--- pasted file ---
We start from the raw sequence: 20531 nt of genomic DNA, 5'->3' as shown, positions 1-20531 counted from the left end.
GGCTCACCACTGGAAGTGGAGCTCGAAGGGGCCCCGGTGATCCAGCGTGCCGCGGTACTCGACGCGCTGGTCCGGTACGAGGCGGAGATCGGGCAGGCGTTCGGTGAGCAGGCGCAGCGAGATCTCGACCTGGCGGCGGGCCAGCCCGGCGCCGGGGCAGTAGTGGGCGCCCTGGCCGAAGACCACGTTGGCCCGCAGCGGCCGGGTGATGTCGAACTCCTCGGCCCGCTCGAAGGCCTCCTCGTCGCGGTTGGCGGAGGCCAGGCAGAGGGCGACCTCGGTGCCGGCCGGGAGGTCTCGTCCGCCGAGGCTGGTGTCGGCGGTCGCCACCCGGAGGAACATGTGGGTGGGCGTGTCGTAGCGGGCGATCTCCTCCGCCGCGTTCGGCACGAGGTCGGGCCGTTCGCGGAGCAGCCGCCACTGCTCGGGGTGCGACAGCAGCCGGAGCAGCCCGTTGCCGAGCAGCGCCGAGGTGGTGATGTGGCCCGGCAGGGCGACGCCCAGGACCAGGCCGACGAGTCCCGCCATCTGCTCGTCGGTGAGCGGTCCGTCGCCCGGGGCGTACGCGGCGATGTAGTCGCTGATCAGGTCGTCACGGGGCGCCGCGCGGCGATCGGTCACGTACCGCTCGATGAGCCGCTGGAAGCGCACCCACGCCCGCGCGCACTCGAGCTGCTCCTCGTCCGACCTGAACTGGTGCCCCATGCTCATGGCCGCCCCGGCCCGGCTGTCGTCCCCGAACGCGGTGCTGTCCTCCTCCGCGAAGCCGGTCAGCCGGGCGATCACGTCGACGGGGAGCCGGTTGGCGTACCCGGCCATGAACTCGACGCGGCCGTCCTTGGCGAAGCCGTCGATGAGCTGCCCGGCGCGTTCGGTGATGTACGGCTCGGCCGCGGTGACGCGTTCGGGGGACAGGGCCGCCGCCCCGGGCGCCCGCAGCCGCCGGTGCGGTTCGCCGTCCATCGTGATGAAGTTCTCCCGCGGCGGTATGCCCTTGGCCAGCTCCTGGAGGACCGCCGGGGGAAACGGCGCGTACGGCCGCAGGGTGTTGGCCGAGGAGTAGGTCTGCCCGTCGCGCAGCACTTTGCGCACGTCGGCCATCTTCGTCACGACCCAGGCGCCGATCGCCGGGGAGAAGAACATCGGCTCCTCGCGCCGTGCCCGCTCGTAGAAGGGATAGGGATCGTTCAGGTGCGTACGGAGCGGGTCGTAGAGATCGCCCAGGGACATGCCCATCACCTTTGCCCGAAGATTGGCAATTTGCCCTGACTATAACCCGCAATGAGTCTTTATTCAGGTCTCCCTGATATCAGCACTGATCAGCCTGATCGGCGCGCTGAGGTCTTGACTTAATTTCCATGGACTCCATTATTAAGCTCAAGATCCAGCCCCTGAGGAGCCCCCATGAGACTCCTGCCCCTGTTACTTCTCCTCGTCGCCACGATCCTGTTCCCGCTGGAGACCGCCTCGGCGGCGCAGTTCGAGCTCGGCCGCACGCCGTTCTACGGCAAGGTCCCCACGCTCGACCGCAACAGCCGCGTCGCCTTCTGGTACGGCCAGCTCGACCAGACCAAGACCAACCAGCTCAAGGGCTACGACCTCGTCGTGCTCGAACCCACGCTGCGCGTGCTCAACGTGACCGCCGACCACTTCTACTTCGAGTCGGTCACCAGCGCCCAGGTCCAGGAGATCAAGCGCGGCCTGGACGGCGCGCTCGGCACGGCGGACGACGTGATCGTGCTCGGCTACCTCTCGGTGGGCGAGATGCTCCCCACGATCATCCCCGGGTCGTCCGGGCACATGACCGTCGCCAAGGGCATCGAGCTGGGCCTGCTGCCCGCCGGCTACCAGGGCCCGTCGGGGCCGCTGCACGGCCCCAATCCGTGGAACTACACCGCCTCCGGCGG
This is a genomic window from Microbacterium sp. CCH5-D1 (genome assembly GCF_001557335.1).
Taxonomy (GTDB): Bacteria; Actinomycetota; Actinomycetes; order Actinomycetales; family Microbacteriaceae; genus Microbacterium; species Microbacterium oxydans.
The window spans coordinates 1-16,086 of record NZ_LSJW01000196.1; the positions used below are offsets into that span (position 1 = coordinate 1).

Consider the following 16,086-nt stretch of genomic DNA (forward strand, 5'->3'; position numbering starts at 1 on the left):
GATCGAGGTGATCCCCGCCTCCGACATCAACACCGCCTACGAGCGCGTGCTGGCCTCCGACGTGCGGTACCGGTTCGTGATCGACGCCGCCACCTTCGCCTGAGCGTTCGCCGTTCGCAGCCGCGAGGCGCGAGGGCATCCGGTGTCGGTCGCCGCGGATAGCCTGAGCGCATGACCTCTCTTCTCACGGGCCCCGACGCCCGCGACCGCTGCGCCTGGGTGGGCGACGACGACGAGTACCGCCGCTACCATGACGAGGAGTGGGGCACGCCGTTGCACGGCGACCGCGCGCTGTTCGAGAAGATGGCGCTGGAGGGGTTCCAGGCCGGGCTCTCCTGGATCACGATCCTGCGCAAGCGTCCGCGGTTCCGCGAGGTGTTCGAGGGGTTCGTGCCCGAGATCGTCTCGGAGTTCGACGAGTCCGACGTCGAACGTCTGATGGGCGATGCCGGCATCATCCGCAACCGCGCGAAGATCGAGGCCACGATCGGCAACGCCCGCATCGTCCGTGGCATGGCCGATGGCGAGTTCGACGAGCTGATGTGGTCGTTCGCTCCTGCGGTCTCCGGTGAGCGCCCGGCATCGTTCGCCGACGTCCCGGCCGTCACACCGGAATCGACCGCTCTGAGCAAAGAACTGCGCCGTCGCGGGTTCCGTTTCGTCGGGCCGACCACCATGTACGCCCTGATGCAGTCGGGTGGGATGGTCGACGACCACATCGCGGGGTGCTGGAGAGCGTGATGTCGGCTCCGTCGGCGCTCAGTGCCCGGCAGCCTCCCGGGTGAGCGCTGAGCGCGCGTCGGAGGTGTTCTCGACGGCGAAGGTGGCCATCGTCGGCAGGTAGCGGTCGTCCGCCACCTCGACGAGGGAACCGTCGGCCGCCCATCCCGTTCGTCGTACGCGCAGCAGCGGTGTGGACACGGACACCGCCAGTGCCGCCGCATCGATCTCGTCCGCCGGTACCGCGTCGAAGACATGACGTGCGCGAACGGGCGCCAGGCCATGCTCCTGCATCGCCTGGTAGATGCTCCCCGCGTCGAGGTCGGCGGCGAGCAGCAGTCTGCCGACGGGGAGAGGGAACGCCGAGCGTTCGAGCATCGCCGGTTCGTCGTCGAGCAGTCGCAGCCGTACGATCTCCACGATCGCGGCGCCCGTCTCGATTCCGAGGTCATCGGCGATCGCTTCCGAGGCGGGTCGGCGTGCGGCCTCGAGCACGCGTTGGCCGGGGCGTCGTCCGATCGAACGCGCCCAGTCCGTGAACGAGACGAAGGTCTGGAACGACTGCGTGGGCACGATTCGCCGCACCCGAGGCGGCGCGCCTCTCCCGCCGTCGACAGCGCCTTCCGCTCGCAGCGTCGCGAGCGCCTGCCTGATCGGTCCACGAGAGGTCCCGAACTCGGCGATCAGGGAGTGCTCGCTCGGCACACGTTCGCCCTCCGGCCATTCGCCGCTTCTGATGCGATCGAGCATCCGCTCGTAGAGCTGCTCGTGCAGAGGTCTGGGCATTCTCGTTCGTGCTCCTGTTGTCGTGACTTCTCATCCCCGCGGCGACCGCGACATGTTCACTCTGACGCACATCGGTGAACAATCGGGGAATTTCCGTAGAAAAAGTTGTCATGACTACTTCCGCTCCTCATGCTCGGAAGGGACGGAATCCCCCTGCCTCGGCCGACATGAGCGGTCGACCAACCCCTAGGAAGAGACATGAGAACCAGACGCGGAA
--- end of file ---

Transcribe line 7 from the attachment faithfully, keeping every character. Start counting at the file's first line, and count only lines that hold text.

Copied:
GATCGAGGTGATCCCCGCCTCCGACATCAACACCGCCTACGAGCGCGTGCTGGCCTCCGACGTGCGGTACCGGTTCGTGATCGACGCCGCCACCTTCGCCTGAGCGTTCGCCGTTCGCAGCCGCGAGGCGCGAGGGCATCCGGTGTCGGTCGCCGCGGATAGCCTGAGCGCATGACCTCTCTTCTCACGGGCCCCGACGCCCGCGACCGCTGCGCCTGGGTGGGCGACGACGACGAGTACCGCCGCTACCATGACGAGGAGTGGGGCACGCCGTTGCACGGCGACCGCGCGCTGTTCGAGAAGATGGCGCTGGAGGGGTTCCAGGCCGGGCTCTCCTGGATCACGATCCTGCGCAAGCGTCCGCGGTTCCGCGAGGTGTTCGAGGGGTTCGTGCCCGAGATCGTCTCGGAGTTCGACGAGTCCGACGTCGAACGTCTGATGGGCGATGCCGGCATCATCCGCAACCGCGCGAAGATCGAGGCCACGATCGGCAACGCCCGCATCGTCCGTGGCATGGCCGATGGCGAGTTCGACGAGCTGATGTGGTCGTTCGCTCCTGCGGTCTCCGGTGAGCGCCCGGCATCGTTCGCCGACGTCCCGGCCGTCACACCGGAATCGACCGCTCTGAGCAAAGAACTGCGCCGTCGCGGGTTCCGTTTCGTCGGGCCGACCACCATGTACGCCCTGATGCAGTCGGGTGGGATGGTCGACGACCACATCGCGGGGTGCTGGAGAGCGTGATGTCGGCTCCGTCGGCGCTCAGTGCCCGGCAGCCTCCCGGGTGAGCGCTGAGCGCGCGTCGGAGGTGTTCTCGACGGCGAAGGTGGCCATCGTCGGCAGGTAGCGGTCGTCCGCCACCTCGACGAGGGAACCGTCGGCCGCCCATCCCGTTCGTCGTACGCGCAGCAGCGGTGTGGACACGGACACCGCCAGTGCCGCCGCATCGATCTCGTCCGCCGGTACCGCGTCGAAGACATGACGTGCGCGAACGGGCGCCAGGCCATGCTCCTGCATCGCCTGGTAGATGCTCCCCGCGTCGAGGTCGGCGGCGAGCAGCAGTCTGCCGACGGGGAGAGGGAACGCCGAGCGTTCGAGCATCGCCGGTTCGTCGTCGAGCAGTCGCAGCCGTACGATCTCCACGATCGCGGCGCCCGTCTCGATTCCGAGGTCATCGGCGATCGCTTCCGAGGCGGGTCGGCGTGCGGCCTCGAGCACGCGTTGGCCGGGGCGTCGTCCGATCGAACGCGCCCAGTCCGTGAACGAGACGAAGGTCTGGAACGACTGCGTGGGCACGATTCGCCGCACCCGAGGCGGCGCGCCTCTCCCGCCGTCGACAGCGCCTTCCGCTCGCAGCGTCGCGAGCGCCTGCCTGATCGGTCCACGAGAGGTCCCGAACTCGGCGATCAGGGAGTGCTCGCTCGGCACACGTTCGCCCTCCGGCCATTCGCCGCTTCTGATGCGATCGAGCATCCGCTCGTAGAGCTGCTCGTGCAGAGGTCTGGGCATTCTCGTTCGTGCTCCTGTTGTCGTGACTTCTCATCCCCGCGGCGACCGCGACATGTTCACTCTGACGCACATCGGTGAACAATCGGGGAATTTCCGTAGAAAAAGTTGTCATGACTACTTCCGCTCCTCATGCTCGGAAGGGACGGAATCCCCCTGCCTCGGCCGACATGAGCGGTCGACCAACCCCTAGGAAGAGACATGAGAACCAGACGCGGAA